Aircraft / Aviation Vehicles & Artillery Infantry Arms Warships & Submarines Military Pay Scale Military Ranks

Lancia Ansaldo IZ / IZM

Armored Car / Security Vehicle (1916)

Land Systems / Battlefield

1 / 1
Image from the Public Domain.

Jump-to: Specifications

Some 120 Lancia Ansaldo IZ armored cars emerged from the fighting of World War 1, seeing action in World War 2 as well.

Authored By: Staff Writer | Last Edited: 02/11/2019 | Content ©www.MilitaryFactory.com | The following text is exclusive to this site.
World War 1 (1914-1918) witnessed the first large-scale use of the armored car in warfare. Such vehicles offered protection for a modestly-sized operating crew and provided overwhelming force against regular infantry in a direct firefight. It was only the changing terrain of the war that limited the tactical usefulness of the armored car as the conflict devolved to its "Trench Warfare" status. Armored cars - heavy, large and cumbersome beasts - fared poorly on soft, uneven ground and proved cannon fodder to enemy artillery and machine guns.

The Italians, for their part in the war, manufactured the Lancia 1Z and the related Lancia 1ZM cars - both built by Ansaldo. The 1Z model first appeared during the fighting of 1916 and followed the same form and function of many of the war's armored car offerings - built atop a proven commercial truck chassis and armed with machine guns. A truck manufactured by Lancia made up the framework of the 1Z so the vehicle went on to bear the manufacturer's name as a result.

Externally, the car exhibited the general form of a standard truck of the period - the engine was held in a forward compartment with the driver immediately aft of this installation. Over the rear of the vehicle was set an armored superstructure. The initial production batch of 1Z cars showcased a flat-topped, cylindrical turret over the superstructure. In total there were three machine guns fitted and armor protection for the crew of six reached 9mm. Power for the 3.7 tonne vehicle was from a single gasoline-fueled engine outputting up to 49 horsepower. Road speeds reached 60 kmh with operational ranges out to 300 kilometers. Total production was ten cars built to this standard.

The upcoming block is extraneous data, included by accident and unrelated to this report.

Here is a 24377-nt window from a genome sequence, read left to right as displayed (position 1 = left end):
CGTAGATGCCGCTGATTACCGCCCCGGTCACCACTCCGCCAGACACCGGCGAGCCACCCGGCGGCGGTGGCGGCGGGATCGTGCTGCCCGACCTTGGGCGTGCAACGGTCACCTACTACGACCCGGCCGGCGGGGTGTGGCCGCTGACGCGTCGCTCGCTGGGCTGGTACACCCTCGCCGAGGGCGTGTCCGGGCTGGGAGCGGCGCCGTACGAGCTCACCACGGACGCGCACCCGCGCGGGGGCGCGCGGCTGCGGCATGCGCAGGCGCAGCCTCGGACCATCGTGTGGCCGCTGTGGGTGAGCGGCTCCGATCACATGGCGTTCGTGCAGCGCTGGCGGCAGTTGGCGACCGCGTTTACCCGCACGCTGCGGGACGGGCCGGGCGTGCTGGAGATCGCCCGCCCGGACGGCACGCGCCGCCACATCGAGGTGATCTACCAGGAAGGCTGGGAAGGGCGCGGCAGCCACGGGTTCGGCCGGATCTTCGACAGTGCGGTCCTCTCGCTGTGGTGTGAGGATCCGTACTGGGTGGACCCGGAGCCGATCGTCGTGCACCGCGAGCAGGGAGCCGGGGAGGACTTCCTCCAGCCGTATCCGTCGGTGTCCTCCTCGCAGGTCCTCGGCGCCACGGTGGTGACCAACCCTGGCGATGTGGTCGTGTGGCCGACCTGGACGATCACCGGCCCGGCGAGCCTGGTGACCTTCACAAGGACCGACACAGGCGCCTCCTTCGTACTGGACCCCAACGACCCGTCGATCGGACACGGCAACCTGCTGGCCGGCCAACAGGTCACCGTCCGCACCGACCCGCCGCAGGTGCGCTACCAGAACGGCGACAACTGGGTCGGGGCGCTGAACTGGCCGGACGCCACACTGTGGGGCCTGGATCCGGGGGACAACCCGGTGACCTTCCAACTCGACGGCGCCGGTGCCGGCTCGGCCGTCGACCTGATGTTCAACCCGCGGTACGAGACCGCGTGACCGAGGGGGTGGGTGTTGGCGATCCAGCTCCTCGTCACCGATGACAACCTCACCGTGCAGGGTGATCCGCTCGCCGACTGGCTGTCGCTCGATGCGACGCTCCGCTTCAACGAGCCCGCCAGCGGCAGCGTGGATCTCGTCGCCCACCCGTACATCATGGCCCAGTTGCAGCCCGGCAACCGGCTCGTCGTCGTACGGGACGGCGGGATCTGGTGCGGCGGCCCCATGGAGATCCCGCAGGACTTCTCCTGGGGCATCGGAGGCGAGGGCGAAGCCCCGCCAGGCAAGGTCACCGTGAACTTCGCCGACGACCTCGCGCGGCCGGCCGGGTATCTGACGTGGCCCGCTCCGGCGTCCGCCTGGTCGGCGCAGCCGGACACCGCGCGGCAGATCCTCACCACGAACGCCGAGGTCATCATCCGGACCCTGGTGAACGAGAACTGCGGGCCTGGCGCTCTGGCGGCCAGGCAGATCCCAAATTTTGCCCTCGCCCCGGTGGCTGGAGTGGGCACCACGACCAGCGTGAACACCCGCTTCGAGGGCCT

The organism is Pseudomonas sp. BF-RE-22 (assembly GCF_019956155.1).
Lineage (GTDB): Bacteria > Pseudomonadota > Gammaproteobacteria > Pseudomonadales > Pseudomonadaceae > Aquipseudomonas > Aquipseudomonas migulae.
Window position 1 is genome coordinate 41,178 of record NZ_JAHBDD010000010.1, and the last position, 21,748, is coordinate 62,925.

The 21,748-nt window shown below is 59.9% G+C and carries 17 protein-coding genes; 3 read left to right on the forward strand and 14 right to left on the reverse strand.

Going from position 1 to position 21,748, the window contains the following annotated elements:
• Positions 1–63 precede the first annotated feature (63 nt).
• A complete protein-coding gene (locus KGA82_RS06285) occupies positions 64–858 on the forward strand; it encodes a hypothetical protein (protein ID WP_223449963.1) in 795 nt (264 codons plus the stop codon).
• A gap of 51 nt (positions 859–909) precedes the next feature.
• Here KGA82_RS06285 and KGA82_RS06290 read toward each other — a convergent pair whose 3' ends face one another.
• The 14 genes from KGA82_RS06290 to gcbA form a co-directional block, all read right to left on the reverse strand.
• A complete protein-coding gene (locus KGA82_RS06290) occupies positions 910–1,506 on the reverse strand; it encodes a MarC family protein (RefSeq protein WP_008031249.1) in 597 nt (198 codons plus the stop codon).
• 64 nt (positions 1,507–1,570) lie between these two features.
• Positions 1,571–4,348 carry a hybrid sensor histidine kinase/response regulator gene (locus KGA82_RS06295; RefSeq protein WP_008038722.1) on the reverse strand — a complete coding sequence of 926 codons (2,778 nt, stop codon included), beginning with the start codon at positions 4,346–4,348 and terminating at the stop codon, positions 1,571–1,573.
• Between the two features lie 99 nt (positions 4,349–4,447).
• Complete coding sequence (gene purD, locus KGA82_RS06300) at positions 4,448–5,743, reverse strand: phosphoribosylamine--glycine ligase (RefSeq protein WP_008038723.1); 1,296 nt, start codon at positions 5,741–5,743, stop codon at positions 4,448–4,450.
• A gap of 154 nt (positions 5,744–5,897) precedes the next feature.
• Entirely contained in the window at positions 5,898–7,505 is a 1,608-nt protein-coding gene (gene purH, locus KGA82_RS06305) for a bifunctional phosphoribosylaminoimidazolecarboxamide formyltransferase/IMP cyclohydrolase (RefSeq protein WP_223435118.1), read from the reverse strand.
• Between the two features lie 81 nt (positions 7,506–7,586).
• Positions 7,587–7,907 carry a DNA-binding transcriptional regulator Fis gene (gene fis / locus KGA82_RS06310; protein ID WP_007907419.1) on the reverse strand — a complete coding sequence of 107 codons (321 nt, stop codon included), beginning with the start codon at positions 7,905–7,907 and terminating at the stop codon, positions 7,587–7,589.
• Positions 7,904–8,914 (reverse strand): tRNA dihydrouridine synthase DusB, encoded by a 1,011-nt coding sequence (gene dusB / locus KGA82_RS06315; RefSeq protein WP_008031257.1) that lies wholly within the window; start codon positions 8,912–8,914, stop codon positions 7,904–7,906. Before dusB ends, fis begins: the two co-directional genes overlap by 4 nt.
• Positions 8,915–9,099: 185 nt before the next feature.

The original 1Z car managed a good-enough showing for its years of combat service so this led to another form emerging - the 1ZM. The 1ZM incorporated slight modifications to the base design , namely the lack of the roof-mounted turret and its associated machine gun fit. Spare tires were also carried along the sides of the hull (near midships) and the armor design at the vehicle's bow was changed some. The 1ZM was ordered through a production batch of 110 cars in 1917 and all were in inventory by the end of 1918 - leading the car to sometimes carry the designation of "Model 1918". At any rate, World War 1 ended in November of that year with the Armistice.

The terrain of the Italian Front limited the combat usefulness of the 1Z / 1ZM series so little operational history was made during this time. The vehicles were used in training by both Italian and American army forces during the war years and it appears that some might have fallen under German and Austro-Hungarian control. After the war, the Italian Army shipped some of the cars overseas to reinforce their colonial holdings, used in security roles against possibly restless natives. The nation of Albania operated a small stock of the cars for local government security.

In the lead-up to World War 2 (1939-1945), the Italians featured several examples of their Lancia cars in both the invasion of Ethiopia (Second Italo-Ethiopian War - 1935-1936) and in the Spanish Civil War (1936-1939). By this time, the design was largely outmoded in terms of frontline combat but could still find success against lesser foes.